Animation wise it’s a step above the usual Saturday morning cartoons. Written by long time Batman writer Paul Dini. The man who is 90% responsible for bring the fantastic Batman animated series to us over the last 4 years, he really went and out did him self here. The dialogue is both witty and fresh with out being overly corny. Written with just enough innuendo and savvy to keep the older viewers smirking. When Bruce Wayne (Batman’s alter ego) is seen to be making moves on Superman’s main squeeze Lois, Clark remarks, `Of course you have been dividing your time between work and Lois.’ Bruce replies with genuine arrogant charm `Is that a problem?’ With Deadpan seriousness Clark retorts, `Let’s just say I’m concerned. Your reputation is… dubious. In and out of costume.’ I dare you to find better dialogue any where on Saturday morning television.

The film flows with some modest attempts to flesh out the human sides of the characters This straight to video release is basically the 3-episode arc.  Besides some enjoyable action sequences the fun comes in picking the actors who voice the main characters. Mark Hamil, yes Luke Skywalker himself, pulls of a Nicholson-esque joker while Tim Daly of `Wings’ fame does the Man of Steel. Kevin Conroy does Batman. On whole very enjoyable and fans should watch to see the Man of Steel and the Dark Knight actually done well.

REVIEW: BASIC

CAST

John Tarvolta (The Punisher)
Samuel L. Jackson (The Legend of Tarzan)
Connie Nielsen (Gladiator)
Tim Daly (Superman: TAS)
Giovanni Ribisi (Ted)
Brian Van Holt (S.W.A.T.)
Taye Diggs (Chicago)
Dash Mihok (Gotham)

In Panama, a team of Army Ranger trainees and their instructor, Master Sergeant Nathan West (Samuel L. Jackson), engage in a training exercise: navigate the jungle in hurricane conditions using live fire to hit targets before rendezvousing at a bunker. Later, a rescue chopper sees Sergeant Ray Dunbar emerge from the jungle, carrying wounded Second Lieutenant Levi Kendall. The two men are pursued by a third soldier, Sergeant Mueller, who is shooting at them. Dunbar kills Mueller in self-defense. Although no other bodies are found, the rest of West’s team are presumed dead.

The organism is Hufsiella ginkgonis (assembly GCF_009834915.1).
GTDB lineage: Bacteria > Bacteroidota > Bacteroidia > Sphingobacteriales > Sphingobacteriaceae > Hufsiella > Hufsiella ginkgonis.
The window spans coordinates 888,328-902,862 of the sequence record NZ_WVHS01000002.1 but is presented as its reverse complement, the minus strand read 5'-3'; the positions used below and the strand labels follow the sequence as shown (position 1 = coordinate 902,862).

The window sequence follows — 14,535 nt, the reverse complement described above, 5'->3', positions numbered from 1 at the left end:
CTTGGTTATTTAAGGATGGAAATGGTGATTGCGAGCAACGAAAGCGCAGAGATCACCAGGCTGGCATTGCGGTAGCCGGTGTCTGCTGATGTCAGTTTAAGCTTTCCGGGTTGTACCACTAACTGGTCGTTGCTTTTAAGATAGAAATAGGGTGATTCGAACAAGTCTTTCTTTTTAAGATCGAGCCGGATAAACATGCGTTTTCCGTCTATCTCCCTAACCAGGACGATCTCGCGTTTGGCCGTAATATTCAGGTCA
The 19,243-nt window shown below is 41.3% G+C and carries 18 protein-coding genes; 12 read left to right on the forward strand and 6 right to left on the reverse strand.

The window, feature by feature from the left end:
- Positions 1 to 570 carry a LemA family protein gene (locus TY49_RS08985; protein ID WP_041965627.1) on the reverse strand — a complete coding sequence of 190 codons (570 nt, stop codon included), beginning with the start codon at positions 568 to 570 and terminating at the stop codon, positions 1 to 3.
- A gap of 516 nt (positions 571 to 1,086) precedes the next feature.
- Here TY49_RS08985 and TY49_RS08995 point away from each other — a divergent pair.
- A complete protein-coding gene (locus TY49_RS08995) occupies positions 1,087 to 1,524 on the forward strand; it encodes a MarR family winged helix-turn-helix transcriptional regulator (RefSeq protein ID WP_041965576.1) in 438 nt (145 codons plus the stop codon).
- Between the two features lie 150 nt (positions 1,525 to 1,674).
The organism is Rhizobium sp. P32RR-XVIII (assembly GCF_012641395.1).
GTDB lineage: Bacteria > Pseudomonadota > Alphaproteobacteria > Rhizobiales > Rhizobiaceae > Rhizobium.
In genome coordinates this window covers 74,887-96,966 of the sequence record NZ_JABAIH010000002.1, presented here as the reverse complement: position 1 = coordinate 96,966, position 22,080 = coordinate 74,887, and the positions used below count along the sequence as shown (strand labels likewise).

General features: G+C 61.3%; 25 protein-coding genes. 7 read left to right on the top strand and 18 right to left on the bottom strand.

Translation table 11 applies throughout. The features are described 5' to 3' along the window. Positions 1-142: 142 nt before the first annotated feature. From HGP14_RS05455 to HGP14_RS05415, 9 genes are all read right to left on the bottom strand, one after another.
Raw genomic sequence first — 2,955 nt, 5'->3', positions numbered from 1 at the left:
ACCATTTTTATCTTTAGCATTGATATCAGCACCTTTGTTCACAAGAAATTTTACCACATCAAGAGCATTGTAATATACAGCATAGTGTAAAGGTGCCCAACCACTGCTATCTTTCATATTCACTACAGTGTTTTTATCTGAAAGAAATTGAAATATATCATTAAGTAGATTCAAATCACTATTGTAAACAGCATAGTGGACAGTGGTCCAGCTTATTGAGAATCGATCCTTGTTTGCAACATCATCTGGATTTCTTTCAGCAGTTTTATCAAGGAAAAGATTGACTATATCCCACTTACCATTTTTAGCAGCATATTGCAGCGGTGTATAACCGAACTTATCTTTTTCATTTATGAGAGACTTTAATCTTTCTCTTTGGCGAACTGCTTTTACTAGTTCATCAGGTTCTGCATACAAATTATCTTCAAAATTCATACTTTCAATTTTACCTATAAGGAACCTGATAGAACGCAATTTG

Dunbar refuses to talk to Captain Julia Osborne (Connie Nielsen). Instead he insists on speaking to a fellow Ranger from outside the base and draws an “8” inside a circle on a piece of paper. Spooked on seeing the “8”, base commander Colonel Bill Styles (Timothy Daly), calls in an experienced interrogator and friend, DEA agent Tom Hardy (John Travolta) who is also an ex-Ranger. Even though he is now under investigation for suspicion of bribery, Styles assigns him to Osborne. The pair have only 6 hours before the CID transport from Washington arrives to take Dunbar and Kendall away.
Dunbar’s story
Hardy begins by revealing to Dunbar during the initial interrogation that he served under West as a Ranger. He also mentions that he knows West is infamous for being a ruthless, tough-as-nails sergeant.
Dunbar relates that another trainee who went on the Panama training mission with Dunbar, Kendall, Mueller and two others, Nuñez and Castro, was named Pike. Pike had earned West’s wrath, because West thought he was not following orders. Hardy and Osborne suggest that with plenty of reason to hate West, Pike had motive to murder him. Dunbar refuses to say more. Before Hardy and Osborne leave, Hardy asks for cigarettes because he had “forgotten” them in his car.
 
Kendall’s story
Hardy and Osborne then go to see Kendall, son of a Joint Chiefs of Staff general, recovering from gunshot wounds. At the hospital, Hardy runs into Dr. Peter Vilmer (Harry Connick Jr.), an old friend and Osborne’s former love interest. Kendall, after recognizing Hardy as “the DEA agent with friends in low places”, reveals he is a homosexual and claims West hated him because of it, and that West silently threatened his life shortly before the mission began, partnering him with Castro for the mission, and feared West may have ordered Castro to give him a “training accident”.